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Easy To Make Rocking Animals
Two New Zealand inventors were only horsing around trying to come up with a new toy for their kids when they hit on an idea that's turned into a thriving new business.
Ron Parker and Grant Kelson work as truck mechanics in a rural town. Their idea began as a joke when they decided to make a rocking horse for Parker's 4-year-old son out of a 15-gal. oil drum and a set of old truck springs. They made a horse head out of apiece of board to attach to one end of the drum and a handle out of pipe. Everyone got a big laugh out of it until one of his customers bought it. Next thing they knew, a lady walked in off the street and ordered a similar model in the shape of a pig.
"It turned out to be a real ugly pig but she bought it anyway," says Parker. The business just grew from there and now they've set up a regular production line for the inexpensive, easy-to-build playtoys.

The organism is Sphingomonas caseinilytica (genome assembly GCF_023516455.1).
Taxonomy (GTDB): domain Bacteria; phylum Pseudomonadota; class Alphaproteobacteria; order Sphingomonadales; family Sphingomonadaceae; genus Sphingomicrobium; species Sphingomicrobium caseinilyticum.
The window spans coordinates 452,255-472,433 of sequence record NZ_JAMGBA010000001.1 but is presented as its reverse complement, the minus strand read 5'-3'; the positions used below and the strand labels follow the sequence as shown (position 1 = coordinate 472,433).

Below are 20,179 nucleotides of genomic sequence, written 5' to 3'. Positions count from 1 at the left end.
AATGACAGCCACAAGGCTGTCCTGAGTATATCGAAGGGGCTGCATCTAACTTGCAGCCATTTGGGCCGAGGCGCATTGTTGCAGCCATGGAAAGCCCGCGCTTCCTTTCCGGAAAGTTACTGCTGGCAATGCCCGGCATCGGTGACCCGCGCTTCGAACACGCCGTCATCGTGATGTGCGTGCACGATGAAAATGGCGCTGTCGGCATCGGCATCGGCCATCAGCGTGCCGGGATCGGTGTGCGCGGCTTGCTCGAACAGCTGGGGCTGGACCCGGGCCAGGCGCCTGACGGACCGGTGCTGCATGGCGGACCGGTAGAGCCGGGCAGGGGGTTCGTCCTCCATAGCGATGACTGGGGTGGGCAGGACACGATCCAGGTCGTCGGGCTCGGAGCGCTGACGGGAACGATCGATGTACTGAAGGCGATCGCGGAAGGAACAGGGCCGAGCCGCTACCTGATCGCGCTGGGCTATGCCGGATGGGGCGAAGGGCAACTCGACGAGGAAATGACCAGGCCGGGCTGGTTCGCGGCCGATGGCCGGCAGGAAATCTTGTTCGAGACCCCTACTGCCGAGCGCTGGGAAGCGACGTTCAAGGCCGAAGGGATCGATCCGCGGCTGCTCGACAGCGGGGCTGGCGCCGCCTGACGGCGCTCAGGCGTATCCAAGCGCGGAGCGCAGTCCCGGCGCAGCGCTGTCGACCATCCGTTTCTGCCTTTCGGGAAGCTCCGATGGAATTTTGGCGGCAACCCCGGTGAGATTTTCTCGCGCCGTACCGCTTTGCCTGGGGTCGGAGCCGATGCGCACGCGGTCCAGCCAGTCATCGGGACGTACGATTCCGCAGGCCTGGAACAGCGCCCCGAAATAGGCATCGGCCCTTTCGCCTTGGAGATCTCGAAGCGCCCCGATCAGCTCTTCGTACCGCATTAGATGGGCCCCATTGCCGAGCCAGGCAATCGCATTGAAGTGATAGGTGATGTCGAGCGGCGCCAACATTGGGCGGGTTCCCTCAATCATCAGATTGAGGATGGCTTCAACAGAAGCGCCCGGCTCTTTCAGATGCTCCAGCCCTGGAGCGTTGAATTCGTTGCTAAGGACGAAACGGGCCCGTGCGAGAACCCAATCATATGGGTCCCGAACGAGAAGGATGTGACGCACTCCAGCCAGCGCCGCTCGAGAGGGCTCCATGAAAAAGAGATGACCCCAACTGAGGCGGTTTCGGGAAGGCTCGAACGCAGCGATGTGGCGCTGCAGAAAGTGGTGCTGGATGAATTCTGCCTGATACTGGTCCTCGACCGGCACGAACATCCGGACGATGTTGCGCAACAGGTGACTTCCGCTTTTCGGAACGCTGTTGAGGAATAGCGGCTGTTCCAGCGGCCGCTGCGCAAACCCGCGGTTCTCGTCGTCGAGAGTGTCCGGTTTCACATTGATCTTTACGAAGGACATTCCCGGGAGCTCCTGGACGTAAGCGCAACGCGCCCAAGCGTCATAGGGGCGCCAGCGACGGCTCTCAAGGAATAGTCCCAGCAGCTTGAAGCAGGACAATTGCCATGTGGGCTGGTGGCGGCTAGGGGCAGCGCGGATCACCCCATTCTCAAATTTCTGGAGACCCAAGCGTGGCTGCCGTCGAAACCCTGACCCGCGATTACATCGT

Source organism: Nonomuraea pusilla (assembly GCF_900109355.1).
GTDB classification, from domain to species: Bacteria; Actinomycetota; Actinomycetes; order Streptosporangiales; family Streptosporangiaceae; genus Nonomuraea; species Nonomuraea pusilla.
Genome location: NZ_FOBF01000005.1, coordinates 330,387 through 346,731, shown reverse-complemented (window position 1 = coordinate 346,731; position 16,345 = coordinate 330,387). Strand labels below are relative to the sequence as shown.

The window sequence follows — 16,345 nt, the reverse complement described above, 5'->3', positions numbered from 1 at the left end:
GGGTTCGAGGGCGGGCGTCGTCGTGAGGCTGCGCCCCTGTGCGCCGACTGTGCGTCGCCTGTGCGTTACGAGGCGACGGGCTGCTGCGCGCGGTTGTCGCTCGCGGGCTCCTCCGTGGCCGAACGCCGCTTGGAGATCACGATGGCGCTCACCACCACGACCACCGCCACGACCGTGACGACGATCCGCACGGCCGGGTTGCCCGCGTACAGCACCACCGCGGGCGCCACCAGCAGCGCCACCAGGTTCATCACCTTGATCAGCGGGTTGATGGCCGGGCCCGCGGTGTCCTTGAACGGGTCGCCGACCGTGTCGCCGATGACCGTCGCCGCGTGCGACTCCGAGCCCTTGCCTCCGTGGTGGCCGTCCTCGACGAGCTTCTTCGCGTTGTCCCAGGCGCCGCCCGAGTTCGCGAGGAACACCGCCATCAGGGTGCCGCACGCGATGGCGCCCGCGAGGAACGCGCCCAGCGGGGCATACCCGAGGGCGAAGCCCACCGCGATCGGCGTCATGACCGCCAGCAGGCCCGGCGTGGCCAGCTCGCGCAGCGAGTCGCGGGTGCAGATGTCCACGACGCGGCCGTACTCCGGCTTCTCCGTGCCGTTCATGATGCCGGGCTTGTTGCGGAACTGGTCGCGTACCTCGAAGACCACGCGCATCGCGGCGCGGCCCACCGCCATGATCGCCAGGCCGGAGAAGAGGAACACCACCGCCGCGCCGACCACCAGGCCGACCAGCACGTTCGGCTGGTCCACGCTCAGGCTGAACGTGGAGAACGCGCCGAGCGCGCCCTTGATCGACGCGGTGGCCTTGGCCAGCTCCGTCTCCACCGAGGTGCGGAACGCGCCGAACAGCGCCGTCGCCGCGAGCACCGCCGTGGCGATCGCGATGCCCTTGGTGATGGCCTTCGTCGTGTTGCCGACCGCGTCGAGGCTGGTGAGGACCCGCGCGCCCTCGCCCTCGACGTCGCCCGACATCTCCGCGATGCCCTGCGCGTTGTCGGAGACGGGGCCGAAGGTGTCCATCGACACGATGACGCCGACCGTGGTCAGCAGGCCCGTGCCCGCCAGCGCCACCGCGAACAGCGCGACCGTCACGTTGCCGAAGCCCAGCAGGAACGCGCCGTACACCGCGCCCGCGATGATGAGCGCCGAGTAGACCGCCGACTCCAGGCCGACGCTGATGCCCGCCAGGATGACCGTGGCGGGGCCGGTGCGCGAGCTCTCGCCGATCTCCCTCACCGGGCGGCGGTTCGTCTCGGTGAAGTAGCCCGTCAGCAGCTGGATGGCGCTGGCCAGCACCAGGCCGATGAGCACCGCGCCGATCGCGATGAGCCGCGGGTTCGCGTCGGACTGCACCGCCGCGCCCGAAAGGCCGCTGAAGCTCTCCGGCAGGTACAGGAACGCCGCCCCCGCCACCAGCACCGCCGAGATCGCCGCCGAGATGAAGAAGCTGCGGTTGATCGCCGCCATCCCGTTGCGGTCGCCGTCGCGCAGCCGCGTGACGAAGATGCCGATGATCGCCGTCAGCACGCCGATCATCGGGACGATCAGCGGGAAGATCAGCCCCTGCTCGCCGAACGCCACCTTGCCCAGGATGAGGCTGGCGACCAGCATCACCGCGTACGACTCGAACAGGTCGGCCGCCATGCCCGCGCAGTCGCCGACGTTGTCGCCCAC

Parker says he still doesn't understand what people see in them. In fact, when he and his partner first began making the rocking animals, they were too embarassed to work on them in the open. "If someone walked in off the street, we'd put our tools down in a hurry and pretend we were working on one of the trucks," he says.
Today, as demand has grown, they happily dig through junk yards looking for springs and other miscellaneous parts for the toys. They use 15-gal. drums for small kids and 50-gal. drums for older kids (or their grandparents, adds Parker).
Contact: FARM SHOW Followup, Ron Parker, Putaruru, New Zealand.

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1992 - Volume #16, Issue #3